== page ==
Hockey Canada Bans Peewee Bodychecking

Hockey Canada has finally decided to ban bodychecking at the peewee level to protect 11- and 12-year-olds from concussions and brain injury.

Carolyn Emery is an associate professor at the University of Calgary who studied the relationship between bodychecking and concussions (CBC News). She found that bodychecking triples the risk of concussion and other injuries among peewee players.

Emery praises Hockey Canada’s decision, saying that it will “prevent at least 5,000 injuries and over 1,500 concussions in 11- and 12-year-old hockey players next season.”

And yet the new policy is causing mixed reactions across the country.

Well-known hockey analyst Don Cherry says Hockey Canada may have good intentions, but is actually on a “road to hell.” He believes the ban could result in more injuries because young players will not learn how to protect themselves. “When you’re not hitting,” says Cherry, “you have your head down.”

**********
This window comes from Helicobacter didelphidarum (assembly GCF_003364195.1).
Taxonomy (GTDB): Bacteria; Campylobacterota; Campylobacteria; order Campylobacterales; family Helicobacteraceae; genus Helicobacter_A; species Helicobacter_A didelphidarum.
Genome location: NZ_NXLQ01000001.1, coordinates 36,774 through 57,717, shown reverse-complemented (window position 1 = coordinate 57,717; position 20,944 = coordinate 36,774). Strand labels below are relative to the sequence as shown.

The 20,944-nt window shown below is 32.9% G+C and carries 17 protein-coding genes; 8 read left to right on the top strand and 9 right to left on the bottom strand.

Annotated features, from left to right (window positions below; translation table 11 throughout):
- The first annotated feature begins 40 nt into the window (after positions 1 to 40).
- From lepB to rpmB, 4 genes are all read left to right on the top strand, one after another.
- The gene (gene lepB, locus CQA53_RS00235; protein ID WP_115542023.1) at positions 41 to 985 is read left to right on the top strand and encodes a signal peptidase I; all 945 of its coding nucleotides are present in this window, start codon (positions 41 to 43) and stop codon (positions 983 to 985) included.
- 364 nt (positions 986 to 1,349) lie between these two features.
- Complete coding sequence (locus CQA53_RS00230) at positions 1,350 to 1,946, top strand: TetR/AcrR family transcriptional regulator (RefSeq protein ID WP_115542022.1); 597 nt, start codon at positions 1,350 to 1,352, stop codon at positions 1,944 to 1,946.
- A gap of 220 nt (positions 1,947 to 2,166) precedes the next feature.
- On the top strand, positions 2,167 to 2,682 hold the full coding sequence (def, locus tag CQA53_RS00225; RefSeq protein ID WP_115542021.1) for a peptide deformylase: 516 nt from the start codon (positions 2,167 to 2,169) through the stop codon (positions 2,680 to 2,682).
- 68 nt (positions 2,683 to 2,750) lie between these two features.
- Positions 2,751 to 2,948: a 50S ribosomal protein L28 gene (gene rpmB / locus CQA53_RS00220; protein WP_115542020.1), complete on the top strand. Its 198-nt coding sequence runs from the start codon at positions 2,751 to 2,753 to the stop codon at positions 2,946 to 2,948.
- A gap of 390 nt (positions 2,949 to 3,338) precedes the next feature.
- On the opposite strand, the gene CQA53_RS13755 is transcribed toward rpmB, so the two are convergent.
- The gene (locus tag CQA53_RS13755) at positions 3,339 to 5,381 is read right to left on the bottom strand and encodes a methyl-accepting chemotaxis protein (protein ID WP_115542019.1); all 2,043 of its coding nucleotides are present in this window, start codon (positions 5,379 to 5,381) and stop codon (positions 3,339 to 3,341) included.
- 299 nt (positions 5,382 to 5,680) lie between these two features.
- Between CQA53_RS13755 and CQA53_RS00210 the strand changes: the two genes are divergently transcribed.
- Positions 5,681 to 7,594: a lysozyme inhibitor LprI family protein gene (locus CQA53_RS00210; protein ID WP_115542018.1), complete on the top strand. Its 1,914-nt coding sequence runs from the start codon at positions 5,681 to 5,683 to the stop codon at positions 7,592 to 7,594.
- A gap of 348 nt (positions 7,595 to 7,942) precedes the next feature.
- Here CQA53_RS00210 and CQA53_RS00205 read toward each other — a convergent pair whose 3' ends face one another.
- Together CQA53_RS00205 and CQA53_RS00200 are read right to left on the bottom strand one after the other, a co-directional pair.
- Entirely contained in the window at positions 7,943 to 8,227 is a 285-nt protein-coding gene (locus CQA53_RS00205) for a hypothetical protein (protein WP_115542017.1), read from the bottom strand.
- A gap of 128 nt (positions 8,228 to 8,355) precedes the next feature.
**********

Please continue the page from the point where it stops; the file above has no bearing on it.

Windsor Minor Hockey’s president Dean Lapierre believes that injuries are a part of hockey whether bodychecking is permitted or not. “I think it’s ridiculous [that] they’re taking it out…you get injuries in any sport doing anything,” says Lapierre.

The bodychecking ban comes into effect in September for the start of the 2013/14 season.

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Michael Slater, K.C.
Michael Slater K.C. is the founding partner of Slater Vecchio. The majority of his practice is confined to traumatic brain injury (TBI) and spinal cord injury cases.